The Obama White House also laid the groundwork for a military buildup in Eastern Europe, called Operation ATLANTIC RESOLVE (OAR). At the July 2016 NATO Summit in Warsaw, leaders announced the formation of four multinational battalions (the “Enhanced Forward Presence”) to be stationed in Estonia, Latvia, Lithuania and Poland beginning in early 2017. Elements belonging to the four multinational battalions have already begun deploying — the biggest NATO buildup in Europe since the 1980s.
National rotations are expected to last between six to nine months on a staggered basis, to ensure a continued presence. In Estonia, 800 British troops will be joined later this year by several hundred more from France and Denmark. The United Kingdom and Romania are also contributing to the U.S.-led battalion stationed in Poland. Canada and Germany will lead the remaining two multinational battalions in Latvia and Lithuania, with additional troops coming from Albania, Italy, Poland, Slovenia, Belgium, Croatia, Luxembourg, Norway and the Netherlands.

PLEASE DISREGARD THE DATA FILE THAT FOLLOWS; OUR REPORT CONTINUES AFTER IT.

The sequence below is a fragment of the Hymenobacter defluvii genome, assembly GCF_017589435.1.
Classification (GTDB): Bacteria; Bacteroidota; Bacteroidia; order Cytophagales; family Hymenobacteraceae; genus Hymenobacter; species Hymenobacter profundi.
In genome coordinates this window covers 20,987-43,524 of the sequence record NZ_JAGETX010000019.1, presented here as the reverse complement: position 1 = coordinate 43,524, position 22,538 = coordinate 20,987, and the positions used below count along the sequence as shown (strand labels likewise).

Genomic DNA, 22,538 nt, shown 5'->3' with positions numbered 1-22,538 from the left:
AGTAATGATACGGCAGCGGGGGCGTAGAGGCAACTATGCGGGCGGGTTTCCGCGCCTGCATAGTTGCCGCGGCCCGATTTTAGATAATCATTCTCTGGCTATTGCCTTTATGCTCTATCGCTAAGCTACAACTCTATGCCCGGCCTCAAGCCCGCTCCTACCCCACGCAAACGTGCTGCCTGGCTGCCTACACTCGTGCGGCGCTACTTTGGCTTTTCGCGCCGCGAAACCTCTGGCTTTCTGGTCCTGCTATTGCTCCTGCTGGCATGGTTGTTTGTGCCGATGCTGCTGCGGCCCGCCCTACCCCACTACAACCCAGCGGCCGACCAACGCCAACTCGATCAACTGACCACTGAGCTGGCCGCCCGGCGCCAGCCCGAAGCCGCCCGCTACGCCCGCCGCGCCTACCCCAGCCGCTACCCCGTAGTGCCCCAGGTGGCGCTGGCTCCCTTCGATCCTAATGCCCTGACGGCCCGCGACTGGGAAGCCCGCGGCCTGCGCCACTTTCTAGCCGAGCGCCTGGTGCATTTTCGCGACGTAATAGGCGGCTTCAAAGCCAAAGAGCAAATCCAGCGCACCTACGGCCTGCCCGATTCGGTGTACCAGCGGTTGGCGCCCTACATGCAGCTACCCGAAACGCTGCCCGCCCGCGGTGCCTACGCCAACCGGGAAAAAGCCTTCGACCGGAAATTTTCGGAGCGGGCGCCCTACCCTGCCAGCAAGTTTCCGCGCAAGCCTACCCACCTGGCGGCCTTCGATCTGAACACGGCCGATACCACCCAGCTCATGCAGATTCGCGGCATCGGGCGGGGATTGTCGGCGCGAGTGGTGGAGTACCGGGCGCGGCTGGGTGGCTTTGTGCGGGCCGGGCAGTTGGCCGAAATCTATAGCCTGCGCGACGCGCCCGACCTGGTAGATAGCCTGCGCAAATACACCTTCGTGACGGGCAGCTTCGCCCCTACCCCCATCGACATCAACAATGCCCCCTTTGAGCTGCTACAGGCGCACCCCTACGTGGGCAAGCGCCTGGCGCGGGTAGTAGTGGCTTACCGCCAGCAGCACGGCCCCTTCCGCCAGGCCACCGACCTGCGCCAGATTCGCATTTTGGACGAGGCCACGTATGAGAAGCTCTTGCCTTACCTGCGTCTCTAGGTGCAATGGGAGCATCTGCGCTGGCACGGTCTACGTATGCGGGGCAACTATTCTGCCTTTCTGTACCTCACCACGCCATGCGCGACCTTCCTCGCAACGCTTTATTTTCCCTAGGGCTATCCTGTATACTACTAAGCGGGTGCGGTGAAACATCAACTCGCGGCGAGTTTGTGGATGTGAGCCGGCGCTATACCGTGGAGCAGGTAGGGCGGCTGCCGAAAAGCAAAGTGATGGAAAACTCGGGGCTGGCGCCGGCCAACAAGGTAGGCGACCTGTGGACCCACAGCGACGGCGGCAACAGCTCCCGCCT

The U.S. 3rd Armored Brigade Combat Team, 4th Infantry Division based out of Fort Carson, Colo., began arriving in Poland earlier this month. The Obama administration intended the U.S. deployment “to be a continual, year-round presence of an armored brigade in Europe.” Will the Trump administration stick with this plan, or will it seek to change it? And if it does look to change U.S. commitments of funding and personnel in Eastern Europe, will other NATO members follow suit?
For now, one thing is certain: Europe will be watching Washington closely on each of these fronts in the coming months.
Sara Bjerg Moller is assistant professor in the School of Diplomacy and International Relations at Seton Hall University.